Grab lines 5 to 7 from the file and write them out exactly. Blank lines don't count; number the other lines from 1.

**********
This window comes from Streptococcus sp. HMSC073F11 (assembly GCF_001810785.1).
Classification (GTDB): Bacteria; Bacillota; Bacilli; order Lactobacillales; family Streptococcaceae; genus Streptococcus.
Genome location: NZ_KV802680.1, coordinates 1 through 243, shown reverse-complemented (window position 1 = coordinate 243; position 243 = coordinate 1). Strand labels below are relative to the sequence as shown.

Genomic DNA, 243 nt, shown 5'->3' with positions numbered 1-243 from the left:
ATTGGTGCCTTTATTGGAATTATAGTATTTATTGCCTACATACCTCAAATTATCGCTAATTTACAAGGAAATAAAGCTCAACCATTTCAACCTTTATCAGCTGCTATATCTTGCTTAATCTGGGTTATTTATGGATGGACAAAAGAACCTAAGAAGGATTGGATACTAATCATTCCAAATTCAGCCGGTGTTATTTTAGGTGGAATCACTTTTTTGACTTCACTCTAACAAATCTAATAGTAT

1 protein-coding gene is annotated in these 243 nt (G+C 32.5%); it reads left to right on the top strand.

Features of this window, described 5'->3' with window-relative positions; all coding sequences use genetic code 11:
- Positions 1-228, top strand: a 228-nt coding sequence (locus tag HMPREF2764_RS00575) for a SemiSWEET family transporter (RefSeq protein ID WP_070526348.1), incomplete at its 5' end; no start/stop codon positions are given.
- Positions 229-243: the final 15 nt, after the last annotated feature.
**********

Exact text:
ATTGGTGCCTTTATTGGAATTATAGTATTTATTGCCTACATACCTCAAATTATCGCTAATTTACAAGGAAATAAAGCTCAACCATTTCAACCTTTATCAGCTGCTATATCTTGCTTAATCTGGGTTATTTATGGATGGACAAAAGAACCTAAGAAGGATTGGATACTAATCATTCCAAATTCAGCCGGTGTTATTTTAGGTGGAATCACTTTTTTGACTTCACTCTAACAAATCTAATAGTAT

1 protein-coding gene is annotated in these 243 nt (G+C 32.5%); it reads left to right on the top strand.

Features of this window, described 5'->3' with window-relative positions; all coding sequences use genetic code 11: